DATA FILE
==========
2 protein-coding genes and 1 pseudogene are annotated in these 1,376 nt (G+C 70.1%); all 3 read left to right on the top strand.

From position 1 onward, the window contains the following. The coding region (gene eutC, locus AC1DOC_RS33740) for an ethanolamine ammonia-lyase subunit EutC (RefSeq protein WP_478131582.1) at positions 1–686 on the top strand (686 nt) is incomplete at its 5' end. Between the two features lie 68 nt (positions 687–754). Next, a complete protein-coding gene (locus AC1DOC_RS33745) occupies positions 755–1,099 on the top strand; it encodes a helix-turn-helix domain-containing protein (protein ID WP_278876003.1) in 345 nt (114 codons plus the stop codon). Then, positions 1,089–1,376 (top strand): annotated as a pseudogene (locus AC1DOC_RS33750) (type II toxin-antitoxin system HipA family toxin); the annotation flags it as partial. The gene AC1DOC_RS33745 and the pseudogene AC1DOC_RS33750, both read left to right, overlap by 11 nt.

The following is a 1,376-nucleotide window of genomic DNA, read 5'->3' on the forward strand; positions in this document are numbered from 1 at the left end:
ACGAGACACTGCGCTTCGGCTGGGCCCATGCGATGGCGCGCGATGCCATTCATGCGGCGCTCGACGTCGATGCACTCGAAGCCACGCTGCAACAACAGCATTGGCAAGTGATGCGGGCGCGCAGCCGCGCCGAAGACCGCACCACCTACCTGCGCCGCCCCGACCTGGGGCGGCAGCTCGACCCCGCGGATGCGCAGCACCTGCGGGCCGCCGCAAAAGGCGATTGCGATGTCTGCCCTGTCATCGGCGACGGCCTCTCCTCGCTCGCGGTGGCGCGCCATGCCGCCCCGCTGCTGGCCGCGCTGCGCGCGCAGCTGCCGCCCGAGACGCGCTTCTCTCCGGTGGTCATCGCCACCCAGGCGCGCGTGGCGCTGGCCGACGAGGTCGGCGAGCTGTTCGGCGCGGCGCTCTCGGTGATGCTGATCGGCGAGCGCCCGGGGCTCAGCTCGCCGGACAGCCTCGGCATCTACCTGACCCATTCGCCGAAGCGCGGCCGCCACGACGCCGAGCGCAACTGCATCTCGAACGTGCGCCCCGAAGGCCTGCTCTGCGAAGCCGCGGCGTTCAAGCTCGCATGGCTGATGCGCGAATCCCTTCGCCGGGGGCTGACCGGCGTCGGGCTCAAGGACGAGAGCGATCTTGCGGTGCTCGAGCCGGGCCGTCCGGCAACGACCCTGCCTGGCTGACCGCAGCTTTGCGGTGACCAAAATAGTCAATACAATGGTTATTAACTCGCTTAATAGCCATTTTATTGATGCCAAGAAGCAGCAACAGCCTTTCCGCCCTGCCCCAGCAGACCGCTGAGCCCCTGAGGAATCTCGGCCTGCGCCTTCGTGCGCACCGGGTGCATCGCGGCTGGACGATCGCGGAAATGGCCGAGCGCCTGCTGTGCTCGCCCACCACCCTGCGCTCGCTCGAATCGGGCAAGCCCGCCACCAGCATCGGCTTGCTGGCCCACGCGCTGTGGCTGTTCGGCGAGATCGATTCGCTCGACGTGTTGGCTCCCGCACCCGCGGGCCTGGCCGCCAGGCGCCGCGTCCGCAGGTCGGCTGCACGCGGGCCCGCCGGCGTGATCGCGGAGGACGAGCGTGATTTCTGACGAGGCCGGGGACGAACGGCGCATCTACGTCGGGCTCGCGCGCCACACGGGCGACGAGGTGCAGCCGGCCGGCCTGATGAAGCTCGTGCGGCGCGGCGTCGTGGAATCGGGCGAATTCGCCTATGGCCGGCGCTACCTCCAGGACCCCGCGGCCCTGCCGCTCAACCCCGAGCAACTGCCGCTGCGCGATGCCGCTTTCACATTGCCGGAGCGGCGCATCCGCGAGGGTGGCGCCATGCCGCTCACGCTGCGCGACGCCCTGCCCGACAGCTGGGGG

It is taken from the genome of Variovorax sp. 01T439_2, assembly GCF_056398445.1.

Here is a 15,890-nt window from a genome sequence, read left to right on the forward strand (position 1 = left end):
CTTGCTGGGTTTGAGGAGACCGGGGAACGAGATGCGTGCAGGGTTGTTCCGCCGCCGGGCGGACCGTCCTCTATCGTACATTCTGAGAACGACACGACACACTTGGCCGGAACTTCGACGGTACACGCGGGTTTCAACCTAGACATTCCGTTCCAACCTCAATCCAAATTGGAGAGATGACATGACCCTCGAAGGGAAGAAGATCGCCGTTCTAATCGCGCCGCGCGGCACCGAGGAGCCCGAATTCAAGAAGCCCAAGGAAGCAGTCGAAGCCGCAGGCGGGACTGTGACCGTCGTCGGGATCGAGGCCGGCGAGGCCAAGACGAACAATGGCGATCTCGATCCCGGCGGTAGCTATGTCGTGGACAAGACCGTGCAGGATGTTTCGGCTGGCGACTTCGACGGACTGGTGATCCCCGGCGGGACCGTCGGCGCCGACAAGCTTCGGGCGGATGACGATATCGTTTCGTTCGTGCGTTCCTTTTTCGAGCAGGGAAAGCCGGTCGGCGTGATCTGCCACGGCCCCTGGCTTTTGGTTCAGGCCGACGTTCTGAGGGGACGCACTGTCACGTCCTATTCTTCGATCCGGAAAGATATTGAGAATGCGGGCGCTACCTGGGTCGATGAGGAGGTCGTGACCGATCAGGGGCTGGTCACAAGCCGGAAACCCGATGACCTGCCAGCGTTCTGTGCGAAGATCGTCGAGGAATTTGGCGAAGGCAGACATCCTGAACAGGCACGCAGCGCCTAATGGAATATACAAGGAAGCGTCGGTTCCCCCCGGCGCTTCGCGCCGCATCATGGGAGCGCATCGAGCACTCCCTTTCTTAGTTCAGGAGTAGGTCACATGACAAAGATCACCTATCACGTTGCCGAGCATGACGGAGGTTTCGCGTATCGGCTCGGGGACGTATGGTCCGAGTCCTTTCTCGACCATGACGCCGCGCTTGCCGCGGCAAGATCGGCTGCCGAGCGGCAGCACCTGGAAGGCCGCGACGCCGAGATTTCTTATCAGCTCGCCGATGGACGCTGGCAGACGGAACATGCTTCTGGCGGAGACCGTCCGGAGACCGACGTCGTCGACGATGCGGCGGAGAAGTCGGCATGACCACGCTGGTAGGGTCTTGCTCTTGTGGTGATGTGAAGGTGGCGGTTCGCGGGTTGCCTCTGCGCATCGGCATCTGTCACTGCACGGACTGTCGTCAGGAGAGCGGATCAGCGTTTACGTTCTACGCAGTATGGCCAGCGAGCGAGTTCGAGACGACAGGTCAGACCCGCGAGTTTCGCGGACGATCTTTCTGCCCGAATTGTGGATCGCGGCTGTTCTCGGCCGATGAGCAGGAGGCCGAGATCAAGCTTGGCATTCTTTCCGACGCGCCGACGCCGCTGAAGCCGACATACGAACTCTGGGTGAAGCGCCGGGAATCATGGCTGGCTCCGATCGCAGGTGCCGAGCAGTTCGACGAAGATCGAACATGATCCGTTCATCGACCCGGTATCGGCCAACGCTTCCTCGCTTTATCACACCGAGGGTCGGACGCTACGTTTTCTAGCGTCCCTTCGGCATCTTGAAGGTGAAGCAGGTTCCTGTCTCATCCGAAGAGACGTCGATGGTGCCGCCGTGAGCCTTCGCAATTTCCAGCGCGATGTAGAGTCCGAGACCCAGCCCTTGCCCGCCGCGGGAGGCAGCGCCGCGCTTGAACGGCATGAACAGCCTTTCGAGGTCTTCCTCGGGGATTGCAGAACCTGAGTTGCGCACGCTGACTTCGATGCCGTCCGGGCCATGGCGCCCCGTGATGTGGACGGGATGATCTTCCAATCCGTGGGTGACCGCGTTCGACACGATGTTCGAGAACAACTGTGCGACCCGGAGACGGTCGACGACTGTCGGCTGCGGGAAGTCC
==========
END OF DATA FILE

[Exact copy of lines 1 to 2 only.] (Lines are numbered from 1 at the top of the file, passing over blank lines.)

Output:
2 protein-coding genes and 1 pseudogene are annotated in these 1,376 nt (G+C 70.1%); all 3 read left to right on the top strand.

From position 1 onward, the window contains the following. The coding region (gene eutC, locus AC1DOC_RS33740) for an ethanolamine ammonia-lyase subunit EutC (RefSeq protein WP_478131582.1) at positions 1–686 on the top strand (686 nt) is incomplete at its 5' end. Between the two features lie 68 nt (positions 687–754). Next, a complete protein-coding gene (locus AC1DOC_RS33745) occupies positions 755–1,099 on the top strand; it encodes a helix-turn-helix domain-containing protein (protein ID WP_278876003.1) in 345 nt (114 codons plus the stop codon). Then, positions 1,089–1,376 (top strand): annotated as a pseudogene (locus AC1DOC_RS33750) (type II toxin-antitoxin system HipA family toxin); the annotation flags it as partial. The gene AC1DOC_RS33745 and the pseudogene AC1DOC_RS33750, both read left to right, overlap by 11 nt.